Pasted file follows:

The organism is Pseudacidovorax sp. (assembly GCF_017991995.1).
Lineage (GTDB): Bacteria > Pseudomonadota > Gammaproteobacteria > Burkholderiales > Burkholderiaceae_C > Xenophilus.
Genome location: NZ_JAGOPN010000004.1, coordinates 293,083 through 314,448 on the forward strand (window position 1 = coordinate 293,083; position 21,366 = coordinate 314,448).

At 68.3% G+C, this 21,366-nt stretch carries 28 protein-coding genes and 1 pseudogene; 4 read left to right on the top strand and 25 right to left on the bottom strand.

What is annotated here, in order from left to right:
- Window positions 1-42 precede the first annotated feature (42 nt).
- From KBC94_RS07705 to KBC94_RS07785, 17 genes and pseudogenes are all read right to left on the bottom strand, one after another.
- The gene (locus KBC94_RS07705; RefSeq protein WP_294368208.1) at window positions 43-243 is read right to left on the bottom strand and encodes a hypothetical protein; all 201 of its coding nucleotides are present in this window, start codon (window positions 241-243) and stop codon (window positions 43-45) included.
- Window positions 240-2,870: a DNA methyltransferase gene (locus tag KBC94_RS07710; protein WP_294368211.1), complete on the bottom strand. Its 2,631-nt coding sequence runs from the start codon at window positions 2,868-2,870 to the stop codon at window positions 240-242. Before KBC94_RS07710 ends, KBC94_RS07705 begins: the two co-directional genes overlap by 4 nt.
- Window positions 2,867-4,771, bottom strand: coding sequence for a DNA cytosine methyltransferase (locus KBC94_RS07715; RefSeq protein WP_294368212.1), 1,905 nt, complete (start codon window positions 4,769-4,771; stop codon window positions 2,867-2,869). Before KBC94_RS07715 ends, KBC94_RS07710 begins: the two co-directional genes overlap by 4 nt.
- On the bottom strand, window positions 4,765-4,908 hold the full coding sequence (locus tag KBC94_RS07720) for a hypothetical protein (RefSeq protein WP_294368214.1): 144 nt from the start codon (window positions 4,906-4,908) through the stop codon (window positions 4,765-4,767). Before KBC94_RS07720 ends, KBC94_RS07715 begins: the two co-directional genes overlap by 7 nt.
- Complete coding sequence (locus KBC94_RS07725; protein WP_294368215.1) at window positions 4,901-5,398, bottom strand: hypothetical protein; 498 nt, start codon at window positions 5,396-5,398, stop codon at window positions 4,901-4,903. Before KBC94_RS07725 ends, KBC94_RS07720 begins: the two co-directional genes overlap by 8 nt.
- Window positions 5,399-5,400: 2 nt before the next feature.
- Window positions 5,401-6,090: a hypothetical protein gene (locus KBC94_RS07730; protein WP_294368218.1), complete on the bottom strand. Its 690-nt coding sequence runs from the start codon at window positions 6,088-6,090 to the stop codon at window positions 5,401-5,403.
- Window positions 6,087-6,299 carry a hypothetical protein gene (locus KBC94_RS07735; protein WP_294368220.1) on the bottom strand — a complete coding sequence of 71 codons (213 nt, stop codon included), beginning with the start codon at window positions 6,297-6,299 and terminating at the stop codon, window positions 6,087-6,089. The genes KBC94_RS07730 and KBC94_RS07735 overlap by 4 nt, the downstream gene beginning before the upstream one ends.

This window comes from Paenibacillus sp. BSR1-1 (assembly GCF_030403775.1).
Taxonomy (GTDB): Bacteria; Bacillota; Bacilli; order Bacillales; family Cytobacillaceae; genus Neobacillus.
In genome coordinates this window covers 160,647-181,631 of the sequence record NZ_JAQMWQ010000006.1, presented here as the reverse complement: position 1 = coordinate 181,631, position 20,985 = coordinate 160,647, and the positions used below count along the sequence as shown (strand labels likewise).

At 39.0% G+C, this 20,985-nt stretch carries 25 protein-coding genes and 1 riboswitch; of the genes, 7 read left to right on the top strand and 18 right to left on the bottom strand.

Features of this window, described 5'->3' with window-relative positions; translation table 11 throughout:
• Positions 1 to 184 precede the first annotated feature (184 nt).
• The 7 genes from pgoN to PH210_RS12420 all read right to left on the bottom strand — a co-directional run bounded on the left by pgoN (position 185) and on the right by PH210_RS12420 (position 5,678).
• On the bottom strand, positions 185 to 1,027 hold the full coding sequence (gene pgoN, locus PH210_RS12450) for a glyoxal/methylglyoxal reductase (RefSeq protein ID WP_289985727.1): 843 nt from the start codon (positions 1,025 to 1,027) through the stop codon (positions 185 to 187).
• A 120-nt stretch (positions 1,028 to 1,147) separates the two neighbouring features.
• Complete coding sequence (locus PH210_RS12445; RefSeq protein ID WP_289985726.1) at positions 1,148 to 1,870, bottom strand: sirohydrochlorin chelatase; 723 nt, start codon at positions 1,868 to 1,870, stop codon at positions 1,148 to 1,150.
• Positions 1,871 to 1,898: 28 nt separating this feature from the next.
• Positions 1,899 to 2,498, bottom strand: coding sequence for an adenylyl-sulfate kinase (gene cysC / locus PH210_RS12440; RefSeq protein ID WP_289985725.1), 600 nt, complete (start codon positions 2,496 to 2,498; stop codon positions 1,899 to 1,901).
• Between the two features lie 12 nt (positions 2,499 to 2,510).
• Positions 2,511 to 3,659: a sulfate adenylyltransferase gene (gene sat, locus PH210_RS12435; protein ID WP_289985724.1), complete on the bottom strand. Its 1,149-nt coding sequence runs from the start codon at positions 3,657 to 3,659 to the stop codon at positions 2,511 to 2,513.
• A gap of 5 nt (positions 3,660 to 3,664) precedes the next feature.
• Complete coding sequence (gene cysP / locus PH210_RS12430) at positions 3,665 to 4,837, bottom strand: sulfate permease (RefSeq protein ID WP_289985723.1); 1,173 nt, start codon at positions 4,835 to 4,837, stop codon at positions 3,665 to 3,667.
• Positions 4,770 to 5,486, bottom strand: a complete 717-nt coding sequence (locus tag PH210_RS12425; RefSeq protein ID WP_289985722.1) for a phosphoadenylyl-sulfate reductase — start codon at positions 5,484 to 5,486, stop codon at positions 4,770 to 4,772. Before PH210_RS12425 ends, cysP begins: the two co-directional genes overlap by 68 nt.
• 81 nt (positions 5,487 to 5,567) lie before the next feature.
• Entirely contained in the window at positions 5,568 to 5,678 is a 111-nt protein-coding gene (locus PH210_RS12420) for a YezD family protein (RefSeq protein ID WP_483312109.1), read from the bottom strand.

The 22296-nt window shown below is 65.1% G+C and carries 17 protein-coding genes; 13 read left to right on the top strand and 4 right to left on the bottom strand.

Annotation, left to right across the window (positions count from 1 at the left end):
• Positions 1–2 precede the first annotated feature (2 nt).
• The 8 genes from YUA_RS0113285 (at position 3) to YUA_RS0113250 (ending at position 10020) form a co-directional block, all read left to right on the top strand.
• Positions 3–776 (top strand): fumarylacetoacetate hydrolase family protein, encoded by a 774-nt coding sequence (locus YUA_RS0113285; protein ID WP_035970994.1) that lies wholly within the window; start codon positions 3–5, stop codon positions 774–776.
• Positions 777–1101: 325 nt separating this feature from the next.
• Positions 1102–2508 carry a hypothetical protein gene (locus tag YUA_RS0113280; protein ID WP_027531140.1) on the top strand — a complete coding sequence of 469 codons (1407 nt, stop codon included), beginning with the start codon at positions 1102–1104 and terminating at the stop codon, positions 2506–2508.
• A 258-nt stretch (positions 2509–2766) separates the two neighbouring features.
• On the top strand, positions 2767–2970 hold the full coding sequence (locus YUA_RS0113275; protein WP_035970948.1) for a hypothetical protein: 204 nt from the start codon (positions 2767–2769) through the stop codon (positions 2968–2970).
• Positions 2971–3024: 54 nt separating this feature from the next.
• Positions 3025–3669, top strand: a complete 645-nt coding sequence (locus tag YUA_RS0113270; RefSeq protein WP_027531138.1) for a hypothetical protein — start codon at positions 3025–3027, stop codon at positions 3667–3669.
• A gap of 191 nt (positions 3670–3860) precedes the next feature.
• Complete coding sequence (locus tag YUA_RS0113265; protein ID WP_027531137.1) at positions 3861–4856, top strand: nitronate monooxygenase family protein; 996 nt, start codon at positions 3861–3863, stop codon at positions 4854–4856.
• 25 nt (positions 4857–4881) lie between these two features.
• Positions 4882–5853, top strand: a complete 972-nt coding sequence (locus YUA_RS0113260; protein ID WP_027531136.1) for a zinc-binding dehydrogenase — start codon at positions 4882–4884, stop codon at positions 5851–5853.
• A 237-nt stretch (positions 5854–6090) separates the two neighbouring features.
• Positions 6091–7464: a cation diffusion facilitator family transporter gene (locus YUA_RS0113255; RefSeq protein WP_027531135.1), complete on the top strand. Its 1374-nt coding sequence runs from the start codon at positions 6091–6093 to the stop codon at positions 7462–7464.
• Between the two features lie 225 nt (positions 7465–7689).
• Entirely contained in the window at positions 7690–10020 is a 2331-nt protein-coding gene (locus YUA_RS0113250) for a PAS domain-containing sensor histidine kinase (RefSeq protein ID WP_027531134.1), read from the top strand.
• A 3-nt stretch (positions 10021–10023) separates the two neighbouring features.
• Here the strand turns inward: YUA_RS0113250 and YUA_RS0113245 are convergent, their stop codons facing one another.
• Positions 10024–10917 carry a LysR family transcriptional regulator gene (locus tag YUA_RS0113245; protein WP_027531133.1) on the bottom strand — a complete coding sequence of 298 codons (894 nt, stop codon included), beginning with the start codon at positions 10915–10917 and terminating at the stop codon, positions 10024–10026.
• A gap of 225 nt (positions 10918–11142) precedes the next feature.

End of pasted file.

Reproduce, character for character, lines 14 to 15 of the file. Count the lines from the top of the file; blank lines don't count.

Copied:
- Window positions 5,401-6,090: a hypothetical protein gene (locus KBC94_RS07730; protein WP_294368218.1), complete on the bottom strand. Its 690-nt coding sequence runs from the start codon at window positions 6,088-6,090 to the stop codon at window positions 5,401-5,403.
- Window positions 6,087-6,299 carry a hypothetical protein gene (locus KBC94_RS07735; protein WP_294368220.1) on the bottom strand — a complete coding sequence of 71 codons (213 nt, stop codon included), beginning with the start codon at window positions 6,297-6,299 and terminating at the stop codon, window positions 6,087-6,089. The genes KBC94_RS07730 and KBC94_RS07735 overlap by 4 nt, the downstream gene beginning before the upstream one ends.